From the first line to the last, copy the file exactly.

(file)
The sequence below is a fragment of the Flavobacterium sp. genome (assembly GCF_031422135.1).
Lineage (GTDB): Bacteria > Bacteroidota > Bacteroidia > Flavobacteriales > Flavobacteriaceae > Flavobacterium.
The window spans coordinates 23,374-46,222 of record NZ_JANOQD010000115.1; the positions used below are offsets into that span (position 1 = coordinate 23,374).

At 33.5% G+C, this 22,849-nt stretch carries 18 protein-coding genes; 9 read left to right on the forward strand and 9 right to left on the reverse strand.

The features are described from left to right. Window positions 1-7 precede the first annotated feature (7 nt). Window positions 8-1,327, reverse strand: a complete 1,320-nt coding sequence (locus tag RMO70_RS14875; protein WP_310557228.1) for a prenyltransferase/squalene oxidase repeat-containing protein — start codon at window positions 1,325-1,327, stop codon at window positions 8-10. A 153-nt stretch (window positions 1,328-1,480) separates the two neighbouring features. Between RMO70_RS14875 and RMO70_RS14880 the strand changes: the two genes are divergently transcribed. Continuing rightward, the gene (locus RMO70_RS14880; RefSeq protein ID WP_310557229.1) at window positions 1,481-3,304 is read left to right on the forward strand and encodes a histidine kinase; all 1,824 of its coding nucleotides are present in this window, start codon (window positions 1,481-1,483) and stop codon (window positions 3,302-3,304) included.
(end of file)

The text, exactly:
The sequence below is a fragment of the Flavobacterium sp. genome (assembly GCF_031422135.1).
Lineage (GTDB): Bacteria > Bacteroidota > Bacteroidia > Flavobacteriales > Flavobacteriaceae > Flavobacterium.
The window spans coordinates 23,374-46,222 of record NZ_JANOQD010000115.1; the positions used below are offsets into that span (position 1 = coordinate 23,374).

At 33.5% G+C, this 22,849-nt stretch carries 18 protein-coding genes; 9 read left to right on the forward strand and 9 right to left on the reverse strand.

The features are described from left to right. Window positions 1-7 precede the first annotated feature (7 nt). Window positions 8-1,327, reverse strand: a complete 1,320-nt coding sequence (locus tag RMO70_RS14875; protein WP_310557228.1) for a prenyltransferase/squalene oxidase repeat-containing protein — start codon at window positions 1,325-1,327, stop codon at window positions 8-10. A 153-nt stretch (window positions 1,328-1,480) separates the two neighbouring features. Between RMO70_RS14875 and RMO70_RS14880 the strand changes: the two genes are divergently transcribed. Continuing rightward, the gene (locus RMO70_RS14880; RefSeq protein ID WP_310557229.1) at window positions 1,481-3,304 is read left to right on the forward strand and encodes a histidine kinase; all 1,824 of its coding nucleotides are present in this window, start codon (window positions 1,481-1,483) and stop codon (window positions 3,302-3,304) included.